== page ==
The present investigation involves measurements and theories on the mechanisms of the forming of deposit layers on super-heater tubes in a biomass-fired CFD boiler. The deposit layer thickness and the soot-blowing frequency effect on the super-heaters heat transfer are the main subject of the study that has been conducted over a 3-year period. The measurements show a deposit growth rate on the super-heaters of approximately 4 g m−2 h−1. The distribution of the deposit material varies significantly between the windward and the leeward side of the tubes, with the thickest layers on the windward side. Further down stream of the first super-heater, the fouling problem on the super-heater and re-heater tubes are not so severe. A theoretical model shows that a deposit layer of 20 mm will decrease the heat transfer rate of the first super-heater by nearly 40%. The soot-blowing system shows a strong positive effect on the heat transfer rate of the super-heater a few hours after a soot-blowing sequence has been completed. However in the long run, the varied soot-blowing frequency does not have a significant influence on the deposit layer growth rate.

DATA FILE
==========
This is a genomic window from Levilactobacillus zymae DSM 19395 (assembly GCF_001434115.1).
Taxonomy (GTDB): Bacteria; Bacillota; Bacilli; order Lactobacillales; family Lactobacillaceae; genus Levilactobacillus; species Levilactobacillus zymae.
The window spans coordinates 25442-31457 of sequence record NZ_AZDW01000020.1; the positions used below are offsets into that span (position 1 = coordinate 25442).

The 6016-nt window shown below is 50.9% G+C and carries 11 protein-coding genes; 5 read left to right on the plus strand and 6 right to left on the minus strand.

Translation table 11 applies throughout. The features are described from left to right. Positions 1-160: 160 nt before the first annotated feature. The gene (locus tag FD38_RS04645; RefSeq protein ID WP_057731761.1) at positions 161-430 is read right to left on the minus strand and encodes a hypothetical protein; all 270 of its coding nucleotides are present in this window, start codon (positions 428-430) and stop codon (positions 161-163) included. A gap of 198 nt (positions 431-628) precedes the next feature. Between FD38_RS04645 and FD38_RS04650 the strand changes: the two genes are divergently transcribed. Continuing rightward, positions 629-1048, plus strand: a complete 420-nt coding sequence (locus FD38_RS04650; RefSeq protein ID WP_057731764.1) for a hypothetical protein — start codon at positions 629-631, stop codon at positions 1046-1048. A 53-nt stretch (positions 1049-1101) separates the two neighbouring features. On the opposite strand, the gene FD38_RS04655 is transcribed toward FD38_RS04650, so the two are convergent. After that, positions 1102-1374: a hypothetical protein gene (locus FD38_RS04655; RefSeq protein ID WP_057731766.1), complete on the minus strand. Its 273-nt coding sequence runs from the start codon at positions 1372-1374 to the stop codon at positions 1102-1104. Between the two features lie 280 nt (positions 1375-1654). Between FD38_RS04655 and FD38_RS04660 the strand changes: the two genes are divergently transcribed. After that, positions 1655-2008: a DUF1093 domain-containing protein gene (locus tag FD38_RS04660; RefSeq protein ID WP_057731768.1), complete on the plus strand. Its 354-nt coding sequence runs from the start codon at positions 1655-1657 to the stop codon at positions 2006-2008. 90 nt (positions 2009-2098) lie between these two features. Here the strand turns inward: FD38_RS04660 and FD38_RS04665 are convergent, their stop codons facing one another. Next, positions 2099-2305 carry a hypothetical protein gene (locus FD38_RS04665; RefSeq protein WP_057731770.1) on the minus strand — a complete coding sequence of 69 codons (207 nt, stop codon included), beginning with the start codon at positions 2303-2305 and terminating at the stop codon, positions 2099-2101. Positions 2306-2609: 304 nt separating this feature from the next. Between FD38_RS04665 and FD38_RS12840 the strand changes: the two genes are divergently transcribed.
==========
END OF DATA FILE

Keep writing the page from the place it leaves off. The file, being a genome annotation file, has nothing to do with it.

National Category
Engineering and Technology
Identifiers
urn:nbn:se:mdh:diva-4083 (URN)10.1002/er.1202 (DOI)000241051800002 ()2-s2.0-33749572255 (ScopusID)
Available from: 2007-04-26 Created: 2007-04-26 Last updated: 2016-01-11Bibliographically approved
3. Numerical simulation of fouling on super-heater tube walls
Open this publication in new window or tab >>Numerical simulation of fouling on super-heater tube walls
2002 (English)In: Proceedings of the 10th workshop on two-phase flow predictions, Merseburg, April 9 - 12, 2002Conference paper (Refereed)
National Category
Engineering and Technology
Identifiers
urn:nbn:se:mdh:diva-4084 (URN)3-86010-641-4 (ISBN)
Available from: 2007-04-26 Created: 2007-04-26 Last updated: 2014-01-07Bibliographically approved
4. A 7 year long measurement period investigating the correlation of corrosion, deposit and fuel in a biomass fired circulated fluidized bed boiler
Open this publication in new window or tab >>A 7 year long measurement period investigating the correlation of corrosion, deposit and fuel in a biomass fired circulated fluidized bed boiler
2011 (English)In: Applied Energy, ISSN 0306-2619, E-ISSN 1872-9118, Vol. 88, no 1, 99-110 p.Article in journal (Refereed) Published
Abstract [en]